Grand goals, hard choices

A former Yale College admissions dean looks back

Jeffrey Brenzel ’75, master of Timothy Dwight College, a lecturer in humanities, and former director of the Association of Yale Alumni, was dean of Yale College admissions from 2005 to 2013.

As soon as I stepped into the role of undergraduate admissions dean in 2005, I had to address a series of critical constraints on the process. I quickly discovered that these elements are highly unlikely to change.

First, an unprecedented number of the most talented and highest-achieving students in the world now apply to Yale. In the 30 years separating the Class of 1970 from the Class of 2000, the annual number of applicants increased from about 6,000 to 13,000. In half that same period of time, from the Class of 2000 to the Class of 2015, applications exploded from 13,000 to 27,000. Yale’s national and international applicant pool is so rich with every kind of talent, and filled with students so keenly interested in Yale, that we can command excellence of virtually any kind we wish.

Second, we face the perpetual challenge of competing institutional and societal interests. For eight years, I discussed—or argued about—the admissions process with faculty, students, administrators, alumni, admissions staff, guidance counselors, media critics, social scientists, and perfect strangers. Various of these parties offered reasons that Yale ought to admit either more or fewer of the following: internationals, athletes, legacies, low-income students, middle-class students, rich students, religious students, students of particular racial or ethnic groups, scientists, engineers, public school students, private school students, well-rounded students, quirky students, activists, true scholars, musicians, writers, artists, gay students, straight students, urban students, rural students—and many more types as well. Given competing interests and competing institutional priorities, no constituency will ever be satisfied with admissions outcomes, particularly given that no aspect of an applicant’s identity is ever the defining characteristic of his or her Yale application.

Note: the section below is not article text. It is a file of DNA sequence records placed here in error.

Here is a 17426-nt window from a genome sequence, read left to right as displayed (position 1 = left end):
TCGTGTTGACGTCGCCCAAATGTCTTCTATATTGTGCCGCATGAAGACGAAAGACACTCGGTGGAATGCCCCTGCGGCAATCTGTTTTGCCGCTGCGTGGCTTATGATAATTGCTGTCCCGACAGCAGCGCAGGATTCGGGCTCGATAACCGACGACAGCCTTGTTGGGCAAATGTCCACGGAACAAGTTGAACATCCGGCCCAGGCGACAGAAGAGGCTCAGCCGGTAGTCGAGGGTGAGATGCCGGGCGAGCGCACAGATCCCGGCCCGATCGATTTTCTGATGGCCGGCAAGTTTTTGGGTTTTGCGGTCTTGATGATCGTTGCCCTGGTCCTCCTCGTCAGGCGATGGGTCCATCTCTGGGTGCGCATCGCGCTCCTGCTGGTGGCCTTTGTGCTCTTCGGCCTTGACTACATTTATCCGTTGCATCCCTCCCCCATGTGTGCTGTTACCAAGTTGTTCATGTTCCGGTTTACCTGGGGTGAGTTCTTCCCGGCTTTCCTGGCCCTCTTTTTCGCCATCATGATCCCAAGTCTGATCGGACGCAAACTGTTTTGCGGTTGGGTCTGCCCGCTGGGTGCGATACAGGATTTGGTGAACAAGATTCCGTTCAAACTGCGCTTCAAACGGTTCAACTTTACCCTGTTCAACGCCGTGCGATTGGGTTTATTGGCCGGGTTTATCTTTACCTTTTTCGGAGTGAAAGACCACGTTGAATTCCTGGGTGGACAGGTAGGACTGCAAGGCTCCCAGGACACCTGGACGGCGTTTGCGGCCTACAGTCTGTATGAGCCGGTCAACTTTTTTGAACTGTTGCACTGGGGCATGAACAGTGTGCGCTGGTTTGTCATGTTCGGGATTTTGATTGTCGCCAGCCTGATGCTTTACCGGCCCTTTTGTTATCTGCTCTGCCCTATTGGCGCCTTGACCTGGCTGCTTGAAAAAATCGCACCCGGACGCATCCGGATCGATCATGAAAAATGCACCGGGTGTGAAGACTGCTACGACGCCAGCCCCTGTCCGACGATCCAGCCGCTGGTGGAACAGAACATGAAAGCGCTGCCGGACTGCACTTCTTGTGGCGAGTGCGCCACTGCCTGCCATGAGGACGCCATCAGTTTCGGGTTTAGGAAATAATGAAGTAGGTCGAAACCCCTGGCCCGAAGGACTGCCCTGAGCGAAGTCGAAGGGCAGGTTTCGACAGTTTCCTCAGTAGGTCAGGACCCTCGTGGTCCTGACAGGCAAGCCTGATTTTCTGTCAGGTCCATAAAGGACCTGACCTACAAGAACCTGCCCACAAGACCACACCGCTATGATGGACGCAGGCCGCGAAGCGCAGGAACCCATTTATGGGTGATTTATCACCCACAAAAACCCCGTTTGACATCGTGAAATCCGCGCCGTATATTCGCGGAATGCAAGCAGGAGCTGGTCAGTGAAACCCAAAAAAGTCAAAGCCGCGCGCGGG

Third, secondary school systems throughout the United States and the world present a bewildering variety of contexts. Across all schools, we know that family income and other circumstances of origin determine access to cultural capital, academic preparation, and the generation of a sophisticated application. Therefore, we try always to evaluate whether candidates have performed in truly remarkable ways relative to the opportunities available in their own contexts. It is extremely difficult, however, in the case of any particular individual, to distinguish achievements or challenges attributable primarily to context from those attributable primarily to talent, hard work, and strength of character.

Fourth, although applications contain robust and relevant data—standardized test scores, courses, grades, extracurricular activities, school recommendations, essays, and interviews—candidates typically compile these portfolios between the ages of 14 and 17. They are therefore moving through the most volatile stage of adolescence, not yet acting as independent adults, and many factors relevant to their capacity, intents, and personal character are either not yet measurable or developed. College admissions deans work without a crystal ball and without a net, meaning we are highly vulnerable to the judgments of hindsight.

I cite these facts of life because they necessarily shape our process and its outcomes. Within the context of abundant supply, limited space, conflicting priorities, and uncertain predictions, what is our aim?

Yale’s undergraduate admissions office serves one of the world’s great colleges, at the heart of one of the world’s great research universities. Yale is fundamentally a community of scholars, and Yale College therefore serves to inculcate modes of inquiry and transmit the fruits of inquiry to intellectually gifted, prepared, and ambitious students.

At the same time, we do not admit undergraduates primarily in order to create the next generation of scholars and investigators, though we know that some of our undergraduates will choose these paths and go on to great intellectual distinction. Our superb graduate and professional schools work more directly to accomplish that particular mission, and their selection processes therefore tend to focus more sharply on demonstrated academic accomplishment.